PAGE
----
Softly you close the door behind you, not wanting to disturb the lady any
more in her work. Strangely enough your guide doesn’t seem to be there, so
instead you stroll down the hallway, not content with waiting in one spot.
As you walk past a door that’s slightly ajar you hear a voice that sounds
familiar. Your curiosity roused you approach the door for a closer look,
pushing the door further open to provide a wider view.
Behind it you find a beautiful garden, lush and green. Sunlight filters in through the open roof, enough to cast shadows off the tops of the trees, but not enough to cause too much brightness for sensitive eyes. The walls of the courtyard are all but hidden by bushes, vines clinging vast to climb high and in one corner a pile of rocks forming the base for a cascade of water falling down to a shallow stream. The current passes under a small, curved, wooden bridge and near it stand five figures in the grass, apparently in discussion.
Nearest to you and with her back towards you is someone you have met before, the person whose voice you recognized. The young, dark elven woman with the braid and the green dress is silent now, listening instead to a drow man with a number of skulls hanging from his belt. “…orn naut fre’sla whol ol.” He sounds displeased, even through the dark musical flow of his words.
“Fridj tlu gladare il alissus dos ulu nindol talthalra.” This comes from the third drow there, a woman dressed in practical clothes, a sword at her side and her left hand missing. Her tone is hostile and directed at the skull-adorned man. “Lu’mayoe dos inbal phor’umaus dosst al’doer.”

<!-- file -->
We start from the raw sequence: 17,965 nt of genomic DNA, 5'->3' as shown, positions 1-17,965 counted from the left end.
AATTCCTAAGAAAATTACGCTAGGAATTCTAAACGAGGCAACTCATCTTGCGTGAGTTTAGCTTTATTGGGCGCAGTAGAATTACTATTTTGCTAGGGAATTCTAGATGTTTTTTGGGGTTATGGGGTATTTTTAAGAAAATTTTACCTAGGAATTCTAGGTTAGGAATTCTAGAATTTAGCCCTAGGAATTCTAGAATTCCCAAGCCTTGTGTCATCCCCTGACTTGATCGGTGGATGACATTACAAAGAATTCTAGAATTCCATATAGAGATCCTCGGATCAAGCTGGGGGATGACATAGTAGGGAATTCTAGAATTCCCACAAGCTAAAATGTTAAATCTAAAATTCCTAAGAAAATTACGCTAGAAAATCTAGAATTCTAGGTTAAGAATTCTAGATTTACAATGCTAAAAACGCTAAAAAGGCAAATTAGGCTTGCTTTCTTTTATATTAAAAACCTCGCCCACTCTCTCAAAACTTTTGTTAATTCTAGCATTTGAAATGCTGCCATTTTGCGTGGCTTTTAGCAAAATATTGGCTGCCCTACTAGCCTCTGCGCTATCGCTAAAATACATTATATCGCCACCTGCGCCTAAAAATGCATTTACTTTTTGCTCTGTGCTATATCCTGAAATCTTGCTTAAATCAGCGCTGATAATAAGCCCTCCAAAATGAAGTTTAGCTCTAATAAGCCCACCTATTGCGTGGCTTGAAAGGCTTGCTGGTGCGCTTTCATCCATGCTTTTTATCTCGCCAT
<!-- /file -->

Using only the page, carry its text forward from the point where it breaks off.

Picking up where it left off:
“Nausfi,” says the woman in the green dress with a kind voice that makes the language dance in the air, “amadaster ukt… erg’lesizil… zhaduren uk zhah al’doer ulu zexen’uma ‘zil verve ‘zil uk dyunhk. Yewlus uk jouse udossa l’toha bel’lain rena uk zexen’umae d’heen.” The last comment was with a small nod towards the drow man.
“Dos ph’khr’uss mzild ishrass’ur taga Usstan orn’la inbal tlus,” says the fourth person, a man with a thick beard, wearing a long chain-mail shirt and holding up a metal goblet. The words don’t flow from his tongue as easily as it does for the three dark elves in the garden, making it clear he’s unaccustomed to speaking the language. “Jhal mayoe naut ‘zil ishrass’ur ‘zil dos ann’ish.” He suspiciously yet none too subtly looks sideways at the two women.
“Will yea quit yer daft babblin’?” Though heavily accented this voice you understand, spoken in common by the fifth and final member, a dwarven woman gently tucking her curly beard. “I’m nay ‘ere to list’n to yea gettin’ on in da fancy chatter oh yous all day.”
“Ideed,” says the drow man as he toasts his goblet to the bantam woman. “As I was saying… Who is that?” He points with the hand holding the goblet towards you and the others turn to look at where you are standing.
While most of them regard you with stern looks the young woman in the green
dress only smiles at you. “Pardon me a moment,” she says to the others and
then approaches you with fluid steps. When she stands before you she gives
a small bow and says: “My apologies, for I should have locked the door. But
we are in rather delicate diplomatic discussion, something not for ears other
than those here. So if you would be so kind as to leave us.” She escorts you
back into the hallway and with an apologetic smile she closes the door before
you. With a ‘clunk’ you hear the lock being closed as you are left wondering
about the musical language these Eilistraeen dark elves and their evil
“Oh, there you are,” you hear as you cast one last look at the door and wonder about the discussions being held behind it. With a joyful skid in her steps comes the drow girl, looking cheerful as ever. “Sorry about that, I was called away on another errand. That happens sometimes you know, they ask you to do one thing and then halfway through ask you to do something else in between. Not that I mind, either task that is, but it just shows you why I wasn’t there.” It is obvious that she is back to her old self.
“Right, there is one more thing I’d like to show you. I have a small surprise for you and I think you’re going to like it. This way please.”